The Setúbal Peninsula lies across the estuary of the River Tagus directly south of Lisbon, and linked to Lisbon by two bridges. There are two DOCs, Setúbal and Palmela. Much of the area is flat and sandy, with the exception of the Serra da Arrábida, a short chain of mountains running along the south coast of the peninsula, where the soils are limestone or clay-limestone.
The climate is Mediterranean, with hot, dry summers and mild but rainy winters. Vineyards in the Serra da Arrábida are cooler, due to the higher altitude and the proximity to the sea. It is on these slopes that the grapes are grown for the famous sweet, fortified Moscatel de Setúbal wines, made primarily from Muscat of Alexandria.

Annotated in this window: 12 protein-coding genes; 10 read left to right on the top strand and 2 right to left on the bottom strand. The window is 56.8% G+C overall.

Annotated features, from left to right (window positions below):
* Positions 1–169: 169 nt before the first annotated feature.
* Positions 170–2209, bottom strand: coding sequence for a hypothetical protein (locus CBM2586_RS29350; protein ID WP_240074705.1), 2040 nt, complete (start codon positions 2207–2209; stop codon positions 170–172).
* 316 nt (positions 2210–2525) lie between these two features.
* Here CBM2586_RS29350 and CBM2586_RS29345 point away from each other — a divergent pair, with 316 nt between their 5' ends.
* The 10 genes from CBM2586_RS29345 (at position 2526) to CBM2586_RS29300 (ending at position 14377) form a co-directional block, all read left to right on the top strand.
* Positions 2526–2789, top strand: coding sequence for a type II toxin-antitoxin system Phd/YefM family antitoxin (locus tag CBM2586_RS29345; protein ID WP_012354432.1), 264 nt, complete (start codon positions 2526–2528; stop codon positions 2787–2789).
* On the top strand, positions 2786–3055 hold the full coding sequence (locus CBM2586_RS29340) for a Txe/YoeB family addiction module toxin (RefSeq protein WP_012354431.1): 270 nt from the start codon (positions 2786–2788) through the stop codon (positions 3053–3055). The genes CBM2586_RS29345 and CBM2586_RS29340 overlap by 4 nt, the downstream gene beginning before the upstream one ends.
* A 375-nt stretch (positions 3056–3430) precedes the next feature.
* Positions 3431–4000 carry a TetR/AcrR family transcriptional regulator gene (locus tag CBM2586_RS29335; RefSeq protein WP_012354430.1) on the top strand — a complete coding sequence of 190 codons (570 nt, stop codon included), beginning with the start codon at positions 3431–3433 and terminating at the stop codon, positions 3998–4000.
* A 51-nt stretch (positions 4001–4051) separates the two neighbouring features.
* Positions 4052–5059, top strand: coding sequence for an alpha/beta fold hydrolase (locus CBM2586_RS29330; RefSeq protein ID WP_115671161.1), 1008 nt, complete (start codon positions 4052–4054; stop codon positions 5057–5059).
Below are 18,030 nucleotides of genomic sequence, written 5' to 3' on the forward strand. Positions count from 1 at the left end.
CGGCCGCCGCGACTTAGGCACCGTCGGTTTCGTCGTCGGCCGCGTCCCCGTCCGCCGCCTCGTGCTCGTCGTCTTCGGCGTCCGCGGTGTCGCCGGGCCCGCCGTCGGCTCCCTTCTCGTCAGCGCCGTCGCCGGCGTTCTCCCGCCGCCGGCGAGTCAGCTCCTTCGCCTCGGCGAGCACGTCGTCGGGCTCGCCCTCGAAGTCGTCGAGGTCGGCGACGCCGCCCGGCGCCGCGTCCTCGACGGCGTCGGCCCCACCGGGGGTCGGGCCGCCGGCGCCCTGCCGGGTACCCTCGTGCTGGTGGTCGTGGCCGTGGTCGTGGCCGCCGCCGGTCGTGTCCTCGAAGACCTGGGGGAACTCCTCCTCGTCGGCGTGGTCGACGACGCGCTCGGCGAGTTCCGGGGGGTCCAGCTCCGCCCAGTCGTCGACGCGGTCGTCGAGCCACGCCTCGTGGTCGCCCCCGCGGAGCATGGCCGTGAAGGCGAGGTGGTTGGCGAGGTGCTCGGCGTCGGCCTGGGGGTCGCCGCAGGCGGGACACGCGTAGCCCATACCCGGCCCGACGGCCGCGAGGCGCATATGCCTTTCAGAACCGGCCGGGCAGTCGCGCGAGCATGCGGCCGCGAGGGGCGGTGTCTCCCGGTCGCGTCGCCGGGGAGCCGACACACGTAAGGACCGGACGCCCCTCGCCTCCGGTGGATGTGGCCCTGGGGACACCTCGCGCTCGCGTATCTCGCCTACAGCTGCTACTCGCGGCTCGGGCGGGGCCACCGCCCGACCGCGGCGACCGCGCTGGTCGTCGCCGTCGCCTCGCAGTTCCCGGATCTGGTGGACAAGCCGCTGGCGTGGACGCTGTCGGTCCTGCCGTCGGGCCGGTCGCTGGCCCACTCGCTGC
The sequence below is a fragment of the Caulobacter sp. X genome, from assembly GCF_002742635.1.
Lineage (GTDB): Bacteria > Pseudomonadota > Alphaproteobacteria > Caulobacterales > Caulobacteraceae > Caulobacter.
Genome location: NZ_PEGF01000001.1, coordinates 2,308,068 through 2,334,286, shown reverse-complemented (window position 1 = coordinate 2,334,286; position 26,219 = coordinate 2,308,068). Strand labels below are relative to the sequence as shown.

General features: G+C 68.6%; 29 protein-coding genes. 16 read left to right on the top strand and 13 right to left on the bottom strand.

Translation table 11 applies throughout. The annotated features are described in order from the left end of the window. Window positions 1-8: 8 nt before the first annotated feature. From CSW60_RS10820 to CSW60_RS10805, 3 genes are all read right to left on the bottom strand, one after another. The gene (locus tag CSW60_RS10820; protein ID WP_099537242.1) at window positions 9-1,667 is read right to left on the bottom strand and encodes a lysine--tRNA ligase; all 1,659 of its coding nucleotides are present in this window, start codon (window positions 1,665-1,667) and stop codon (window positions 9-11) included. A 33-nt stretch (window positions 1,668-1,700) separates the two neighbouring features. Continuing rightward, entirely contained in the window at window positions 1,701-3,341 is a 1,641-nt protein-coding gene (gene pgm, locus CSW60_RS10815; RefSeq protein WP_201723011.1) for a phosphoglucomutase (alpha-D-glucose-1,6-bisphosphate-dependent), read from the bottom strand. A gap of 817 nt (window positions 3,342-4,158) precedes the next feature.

It can be labelled Moscatel de Setúbal when Muscat makes up more than 85 per cent of the blend. It’s a very sweet, fragrant wine, with candied orange flavours, floral and raisiny when young, developing nutty, toffeed aromas with maturity. Moscatel Roxo (a pink grape) makes wines that are even more scented.
DOC Palmela is mainly red, and based on the late-ripening Castelão grape, which is more at home in the hot, sandy soils of Palmela than anywhere else in Portugal, ripening well to make wines of complexity and depth, elegance an balance, with good cherry fruit.